Henderson and Transylvania Counties Union Soldiers Monument, Etowah
The marker is stone and masonry construction in a style common for rock walls throughout the Western Carolina Mountains. It is 5 feet tall and 3 ½ feet wide. Inset into the marker is a black granite or marble tablet 3 ¼ foot tall by 2 ¾ foot wide. It stands on a concrete base and has a concrete cap. It honors 69 Transylvania and 149 Henderson County men known to have served in the Union Army and the women who stayed at home.
IN HONOR OF / UNION VETERANS OF THE CIVIL WAR. / 1861—1865 HENDERSON AND TRANSYLVANIA / COUNTIES. NORTH CAROLINA. / WITH GREAT RESPECT FOR THE WOMEN / WHO CARRIED ON AT HOME WHILE / HUSBANDS AND BROTHERS WERE FIGHTING / TO PRESERVE THE UNION. / FUNDED AND ERECTED IN 1985 / BY THE DESCENDANTS AND FRIENDS OF / THE UNION VETERANS.
September 14, 1985
35.322250 , -82.594770 View in Geobrowse
"Civil War Monument, Etowah, NC," Waymarking.com (accessed November 17, 2014) Link
Eliston, Jon. "For Historians Documenting WNC Civil War Monuments Past not Always Set in Stone," June 10, 2011, Carolina Public Press, http://www.carolinapublicpress.org (accessed November 17, 2014) Link
North Carolina Department of Cultural Resources. "Union Soldiers Monument. Etowah, Henderson County" (accessed November 17, 2014) Link
Scruggs, Kathy. “Union Army Vets Memorial Planned,” Asheville Citizen-Times (Asheville, NC), May 29, 1984
Walton, Daniel. “Small Stones, Big Stories,” Bold Life October (2017), 26-27 Link
Stone, cement base
James B. King, with descendants and friends of Union veterans
James B. King who had relatives that fought on both sides during the war and who was responsible for the memorial made welcoming remarks. Former state senator Betty Ann Wilkie gave the address after which King announced a roll call of Union veterans.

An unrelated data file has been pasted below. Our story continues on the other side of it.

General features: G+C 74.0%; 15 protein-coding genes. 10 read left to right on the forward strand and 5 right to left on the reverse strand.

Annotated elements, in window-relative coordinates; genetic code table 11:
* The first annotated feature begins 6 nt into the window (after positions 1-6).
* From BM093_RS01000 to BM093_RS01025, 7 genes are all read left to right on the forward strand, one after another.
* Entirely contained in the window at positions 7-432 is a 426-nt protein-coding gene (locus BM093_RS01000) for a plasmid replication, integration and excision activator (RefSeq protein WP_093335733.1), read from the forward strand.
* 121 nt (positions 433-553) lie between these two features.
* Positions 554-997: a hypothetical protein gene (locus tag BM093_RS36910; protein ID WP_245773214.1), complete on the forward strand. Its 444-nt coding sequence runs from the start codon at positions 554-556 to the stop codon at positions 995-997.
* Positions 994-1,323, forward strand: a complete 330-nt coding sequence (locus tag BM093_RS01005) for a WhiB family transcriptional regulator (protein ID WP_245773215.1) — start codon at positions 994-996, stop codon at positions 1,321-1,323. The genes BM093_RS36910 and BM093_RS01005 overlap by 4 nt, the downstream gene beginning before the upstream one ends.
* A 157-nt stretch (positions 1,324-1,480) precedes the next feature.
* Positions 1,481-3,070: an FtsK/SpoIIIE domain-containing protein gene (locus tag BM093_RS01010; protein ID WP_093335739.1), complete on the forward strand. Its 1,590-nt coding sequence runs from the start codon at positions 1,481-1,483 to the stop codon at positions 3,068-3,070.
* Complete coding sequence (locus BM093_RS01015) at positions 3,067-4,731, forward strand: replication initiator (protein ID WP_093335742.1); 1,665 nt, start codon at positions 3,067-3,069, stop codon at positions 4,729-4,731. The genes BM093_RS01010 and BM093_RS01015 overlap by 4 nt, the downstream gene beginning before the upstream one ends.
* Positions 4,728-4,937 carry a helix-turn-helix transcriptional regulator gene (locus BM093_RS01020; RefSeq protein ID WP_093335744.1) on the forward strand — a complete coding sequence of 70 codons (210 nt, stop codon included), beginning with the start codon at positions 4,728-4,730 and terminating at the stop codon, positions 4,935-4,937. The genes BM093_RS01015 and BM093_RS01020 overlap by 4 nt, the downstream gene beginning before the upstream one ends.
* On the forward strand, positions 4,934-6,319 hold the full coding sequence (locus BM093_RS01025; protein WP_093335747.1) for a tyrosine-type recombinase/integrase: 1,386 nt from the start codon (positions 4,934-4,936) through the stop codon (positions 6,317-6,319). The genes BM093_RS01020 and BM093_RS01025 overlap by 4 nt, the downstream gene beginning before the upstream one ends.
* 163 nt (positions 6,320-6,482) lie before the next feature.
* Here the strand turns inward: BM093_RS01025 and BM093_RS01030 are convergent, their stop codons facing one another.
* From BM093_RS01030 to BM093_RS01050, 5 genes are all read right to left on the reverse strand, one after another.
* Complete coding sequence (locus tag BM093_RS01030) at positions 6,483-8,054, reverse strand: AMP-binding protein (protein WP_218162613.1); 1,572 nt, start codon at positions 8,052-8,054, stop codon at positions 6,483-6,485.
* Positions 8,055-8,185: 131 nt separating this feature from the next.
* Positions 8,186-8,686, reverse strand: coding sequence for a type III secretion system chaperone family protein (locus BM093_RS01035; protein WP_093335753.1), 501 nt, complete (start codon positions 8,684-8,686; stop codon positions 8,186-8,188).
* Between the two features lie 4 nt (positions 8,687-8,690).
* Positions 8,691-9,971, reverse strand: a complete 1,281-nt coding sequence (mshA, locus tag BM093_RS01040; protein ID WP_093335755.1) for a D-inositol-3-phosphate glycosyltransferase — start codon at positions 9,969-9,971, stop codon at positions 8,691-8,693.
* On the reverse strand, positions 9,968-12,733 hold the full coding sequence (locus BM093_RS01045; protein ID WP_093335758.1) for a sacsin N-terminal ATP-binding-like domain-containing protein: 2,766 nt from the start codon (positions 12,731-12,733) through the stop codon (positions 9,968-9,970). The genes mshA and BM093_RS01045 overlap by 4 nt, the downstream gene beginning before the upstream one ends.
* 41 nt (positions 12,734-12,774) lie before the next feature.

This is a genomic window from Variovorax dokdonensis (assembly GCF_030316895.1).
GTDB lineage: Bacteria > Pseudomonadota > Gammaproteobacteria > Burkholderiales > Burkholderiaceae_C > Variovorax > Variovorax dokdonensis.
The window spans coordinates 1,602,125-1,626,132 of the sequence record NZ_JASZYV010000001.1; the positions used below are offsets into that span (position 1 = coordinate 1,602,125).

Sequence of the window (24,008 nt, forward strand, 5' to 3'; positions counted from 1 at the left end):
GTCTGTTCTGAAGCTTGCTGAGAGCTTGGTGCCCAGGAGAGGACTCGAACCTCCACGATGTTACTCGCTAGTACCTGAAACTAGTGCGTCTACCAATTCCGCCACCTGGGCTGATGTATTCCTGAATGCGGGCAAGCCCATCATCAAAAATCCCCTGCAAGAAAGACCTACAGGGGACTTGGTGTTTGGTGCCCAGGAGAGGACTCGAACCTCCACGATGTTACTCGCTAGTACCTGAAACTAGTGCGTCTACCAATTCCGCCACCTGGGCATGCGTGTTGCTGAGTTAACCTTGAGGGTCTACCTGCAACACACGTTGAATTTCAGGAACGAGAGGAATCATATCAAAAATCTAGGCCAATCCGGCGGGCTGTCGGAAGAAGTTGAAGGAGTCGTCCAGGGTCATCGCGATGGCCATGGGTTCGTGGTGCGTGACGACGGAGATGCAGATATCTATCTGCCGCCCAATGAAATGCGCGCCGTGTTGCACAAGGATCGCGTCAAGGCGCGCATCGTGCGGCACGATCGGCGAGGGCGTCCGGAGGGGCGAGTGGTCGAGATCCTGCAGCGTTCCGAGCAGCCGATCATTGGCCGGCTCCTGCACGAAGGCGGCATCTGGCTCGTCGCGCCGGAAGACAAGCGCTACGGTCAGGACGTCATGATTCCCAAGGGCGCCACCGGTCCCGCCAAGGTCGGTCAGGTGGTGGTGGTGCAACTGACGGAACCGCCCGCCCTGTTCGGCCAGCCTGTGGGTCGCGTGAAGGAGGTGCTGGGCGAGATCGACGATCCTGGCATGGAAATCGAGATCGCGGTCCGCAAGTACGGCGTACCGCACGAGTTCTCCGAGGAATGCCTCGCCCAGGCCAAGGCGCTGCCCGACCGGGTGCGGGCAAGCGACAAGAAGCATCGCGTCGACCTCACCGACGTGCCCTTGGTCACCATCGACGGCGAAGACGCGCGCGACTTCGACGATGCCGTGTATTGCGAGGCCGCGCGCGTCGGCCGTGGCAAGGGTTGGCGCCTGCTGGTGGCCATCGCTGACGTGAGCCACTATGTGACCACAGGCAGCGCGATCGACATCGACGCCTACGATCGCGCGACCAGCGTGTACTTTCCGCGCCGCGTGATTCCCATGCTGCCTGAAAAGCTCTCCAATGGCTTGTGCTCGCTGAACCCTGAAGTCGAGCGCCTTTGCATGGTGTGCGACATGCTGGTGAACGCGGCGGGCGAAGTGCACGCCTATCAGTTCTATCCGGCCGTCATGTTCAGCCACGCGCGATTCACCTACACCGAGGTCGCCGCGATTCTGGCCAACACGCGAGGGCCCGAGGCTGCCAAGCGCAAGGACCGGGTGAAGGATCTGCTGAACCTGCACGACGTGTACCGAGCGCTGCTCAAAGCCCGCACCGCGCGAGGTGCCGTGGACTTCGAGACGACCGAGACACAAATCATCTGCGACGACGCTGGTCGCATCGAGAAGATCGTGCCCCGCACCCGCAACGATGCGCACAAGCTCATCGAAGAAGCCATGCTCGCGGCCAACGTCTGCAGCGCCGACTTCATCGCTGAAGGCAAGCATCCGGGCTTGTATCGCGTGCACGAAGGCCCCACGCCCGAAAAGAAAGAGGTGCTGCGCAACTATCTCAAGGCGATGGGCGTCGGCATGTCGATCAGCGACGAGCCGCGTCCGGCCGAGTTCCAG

The Union Civil War monument in Etowah was commemorated to honor Western North Carolinians who fought and died to preserve the Union, as well as the women who stayed at home while their husbands went off to war. More than 200 soldiers from Henderson and Transylvania counties served in the Union Army, many with the 2nd and 3rd North Carolina Mounted Infantry. There are about 10 Union monuments in North Carolina and Henderson County has two.
County officials considered moving the monument to downtown Hendersonville after the Etowah library moved to a new building and the monument got relegated to a spot between a pine tree and the storage shed for a childcare facility’s playground. However moving the monuments proved impractical, so the county erected a smaller, simpler monument to Union troops next to the county heritage museum in 2008.
Monument is located at 245 Brickyard Rd, Etowah NC. The monument originally stood next to the Etowah Branch of the Henderson County library. In 2008, the Etowah library moved to a new building about a half-mile up the road. The monument now stands next to a daycare facility, on the very edge of the daycare parking lot. The monument faces south.
The monument is crowded into a tight space between a storage shed and a growing pine tree. A fence across the backside of the monument separates the daycare parking lot from an outside play area. The driveway into the daycare facility sits to the right of the monument if facing the daycare from the road (west). The land around the monument is flat.